Souvenir 1988

In our society women are not free to make any decisions about their lives. What they eat or wear, whether they study or not, who they marry, how many children they produce, where they live or work, all these things are decided by their families. Yet, the obscurantists would have us believe that sati is an act of free will on the part of the woman. It is indeed a sick society where the only decision women can take is of killing themselves upon their husband’s death.

The importance of sati is not just that it is a heinous crime, but that it stems from the concepts of purity and virtue associated with a woman’s life after marriage, a life which becomes worthwhile only when it is sacrificed at the pyre of her deceased husband.

The pro-sati fervour which emerged after the protests by women’s organisations from Rajasthan and elsewhere is also worth considering. What, after all, lies in the psyche of a whole community which makes it so zealously active in not only abetting a crime but also in glorifying it? We felt we needed to answer this question – how come the proponents of sati are so organised and so zealous.

We believe the answer to this is woven into the entire socio-economic and political fabric of the country. It is the integrated outcome of people’s aspirations of an independent nation, the self interest of an anti-people ruling class and the entire politics of channelising people’s energies away from central issues.

Specifically in the case of Rajasthan, it is worth noting that sati is not a custom of Deorala but is a tradition superimposed from other parts of the state. It has gained root recently and is now being propagated by members of the migrant trading community from the area. This group, besides gaining cultural dominance by affiliating with a socially dominating group, is also gaining financially from this institutionalized religious practice. As a result, ‘Sati Mata’ has come out from family closets to become a force to reckon with via 140 temples spread throughout the country.

This resort to medieval practices and mores is by no means an isolated happening. Such fundamentalist trends are visible in many other communities which are dissatisfied with their relative gains from the nation’s development. The Muslims, under attack from majority communalism and being bypassed by the mainstream; or the Sikhs under pressure from growth of capitalist agricultural development, have also shown similar behaviour. Invariably, the leadership of these communities is not in the hands of toiling masses but in the hands of a privileged few collude with the ruling classes in a bid to maintain status quo.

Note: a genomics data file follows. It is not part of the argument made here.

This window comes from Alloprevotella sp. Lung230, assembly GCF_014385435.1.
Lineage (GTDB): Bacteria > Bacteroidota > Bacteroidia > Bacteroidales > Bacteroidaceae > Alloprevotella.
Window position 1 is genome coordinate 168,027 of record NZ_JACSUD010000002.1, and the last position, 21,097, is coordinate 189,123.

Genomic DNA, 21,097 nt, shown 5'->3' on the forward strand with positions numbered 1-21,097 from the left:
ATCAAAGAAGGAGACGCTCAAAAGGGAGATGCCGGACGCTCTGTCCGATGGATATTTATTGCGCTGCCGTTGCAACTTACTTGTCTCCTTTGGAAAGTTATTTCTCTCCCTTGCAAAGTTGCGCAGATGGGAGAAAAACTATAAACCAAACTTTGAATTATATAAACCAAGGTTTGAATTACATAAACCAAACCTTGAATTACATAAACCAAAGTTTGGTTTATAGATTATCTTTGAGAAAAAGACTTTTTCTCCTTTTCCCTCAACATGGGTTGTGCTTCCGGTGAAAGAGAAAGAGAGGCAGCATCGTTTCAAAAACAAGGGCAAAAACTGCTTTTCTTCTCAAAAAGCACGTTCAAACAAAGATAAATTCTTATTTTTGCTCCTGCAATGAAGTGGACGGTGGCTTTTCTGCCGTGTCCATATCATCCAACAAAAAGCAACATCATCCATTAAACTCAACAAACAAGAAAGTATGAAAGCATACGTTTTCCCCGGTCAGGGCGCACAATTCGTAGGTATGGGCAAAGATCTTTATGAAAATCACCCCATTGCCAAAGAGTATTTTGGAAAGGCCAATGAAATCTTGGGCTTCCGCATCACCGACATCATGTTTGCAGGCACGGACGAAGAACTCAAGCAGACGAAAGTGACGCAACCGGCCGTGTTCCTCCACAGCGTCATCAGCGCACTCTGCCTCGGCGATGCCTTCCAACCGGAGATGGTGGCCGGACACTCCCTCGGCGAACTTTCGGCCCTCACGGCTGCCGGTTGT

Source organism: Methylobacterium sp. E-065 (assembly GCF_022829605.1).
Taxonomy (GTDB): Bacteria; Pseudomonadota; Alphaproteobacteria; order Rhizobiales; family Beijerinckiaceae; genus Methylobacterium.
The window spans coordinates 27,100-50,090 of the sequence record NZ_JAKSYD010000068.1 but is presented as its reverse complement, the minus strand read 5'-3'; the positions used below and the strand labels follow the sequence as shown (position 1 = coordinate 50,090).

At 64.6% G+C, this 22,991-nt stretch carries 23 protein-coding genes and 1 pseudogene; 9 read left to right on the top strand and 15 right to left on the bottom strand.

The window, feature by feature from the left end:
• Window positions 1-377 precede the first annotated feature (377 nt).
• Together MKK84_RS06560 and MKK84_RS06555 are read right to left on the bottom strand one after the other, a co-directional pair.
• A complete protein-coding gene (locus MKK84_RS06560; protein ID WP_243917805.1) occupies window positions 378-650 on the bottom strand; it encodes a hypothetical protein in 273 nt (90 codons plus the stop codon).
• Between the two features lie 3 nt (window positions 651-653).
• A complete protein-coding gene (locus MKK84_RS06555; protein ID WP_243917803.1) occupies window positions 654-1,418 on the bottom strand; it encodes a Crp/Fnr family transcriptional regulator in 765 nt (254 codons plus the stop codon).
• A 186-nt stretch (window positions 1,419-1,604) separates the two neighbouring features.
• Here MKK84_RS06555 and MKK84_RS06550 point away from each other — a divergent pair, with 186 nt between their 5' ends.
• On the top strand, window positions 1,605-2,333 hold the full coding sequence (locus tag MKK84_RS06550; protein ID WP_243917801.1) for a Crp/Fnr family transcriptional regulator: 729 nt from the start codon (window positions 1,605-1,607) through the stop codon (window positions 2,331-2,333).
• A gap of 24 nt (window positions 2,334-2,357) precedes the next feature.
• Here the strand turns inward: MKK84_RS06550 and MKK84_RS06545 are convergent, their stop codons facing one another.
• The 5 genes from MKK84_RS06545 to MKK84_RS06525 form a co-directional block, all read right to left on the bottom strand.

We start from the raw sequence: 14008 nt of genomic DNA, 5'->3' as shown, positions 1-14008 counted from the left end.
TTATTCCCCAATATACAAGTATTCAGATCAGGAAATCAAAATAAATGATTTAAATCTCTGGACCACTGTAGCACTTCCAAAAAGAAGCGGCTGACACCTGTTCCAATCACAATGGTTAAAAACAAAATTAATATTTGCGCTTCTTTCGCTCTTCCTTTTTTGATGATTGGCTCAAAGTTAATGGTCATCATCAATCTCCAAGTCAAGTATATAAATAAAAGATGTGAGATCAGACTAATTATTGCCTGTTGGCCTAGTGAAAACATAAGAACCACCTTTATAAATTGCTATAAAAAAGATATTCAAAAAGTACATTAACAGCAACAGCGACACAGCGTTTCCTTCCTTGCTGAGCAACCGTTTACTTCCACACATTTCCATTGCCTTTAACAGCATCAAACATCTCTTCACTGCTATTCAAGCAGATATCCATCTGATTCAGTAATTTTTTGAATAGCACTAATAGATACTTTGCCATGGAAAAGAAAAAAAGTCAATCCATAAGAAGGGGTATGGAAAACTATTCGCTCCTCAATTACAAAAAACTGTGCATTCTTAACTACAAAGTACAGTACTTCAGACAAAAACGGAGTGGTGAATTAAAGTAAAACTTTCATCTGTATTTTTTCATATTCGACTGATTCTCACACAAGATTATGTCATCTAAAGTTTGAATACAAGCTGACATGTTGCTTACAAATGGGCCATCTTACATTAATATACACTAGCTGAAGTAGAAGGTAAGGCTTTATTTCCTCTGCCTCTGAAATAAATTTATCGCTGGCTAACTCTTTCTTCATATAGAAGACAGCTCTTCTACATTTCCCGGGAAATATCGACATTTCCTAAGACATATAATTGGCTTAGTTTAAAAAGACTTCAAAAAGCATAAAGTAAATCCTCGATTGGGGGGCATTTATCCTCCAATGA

The ruling elite can obviously not remain in power if it raises the real demands of the people. Hence it diverts attention away from the miseries of the people at large. The demands which are raised and met mean hardly any loss for the elite and no material gain for the masses. It is easy to mobilize people and maintain a stranglehold over them if the demands stem from the common identity of the community i.e. demands rooted in customs, and religious identities. We call these ‘false demands’ because the people are made to believe that their identities are at stake, whereas in reality only the power of the elite is at stake. In reinforcing these identities someone has to suffer, and most often it is women who are the silent sufferers.

The attempts at glorification of sati are not new. Since 1983, we have been trying to oppose not only the building of sati temples throughout the country but also the procession of the Sarva Sati Sangh with tableaux depicting women sitting on their husband’s funeral pyres.

In 1987, however, the national media took up the question of sati and a number of organizations also took up the issue. With the combined efforts of all organisations the government was forced to pass the Anit-Sati Act. However, this Act makes a mockery of our struggle by seeking to punish the woman victim. Needless to say that there is no effort on the criminals of Deorala are still at large. The Shankaracharya of Puri and Rajmata of Gwalior are making pro-sati statements with impunity. Our efforts to seek amendments to this new Act because it done not ban glorification of sati in the absolute have fallen on deaf ears.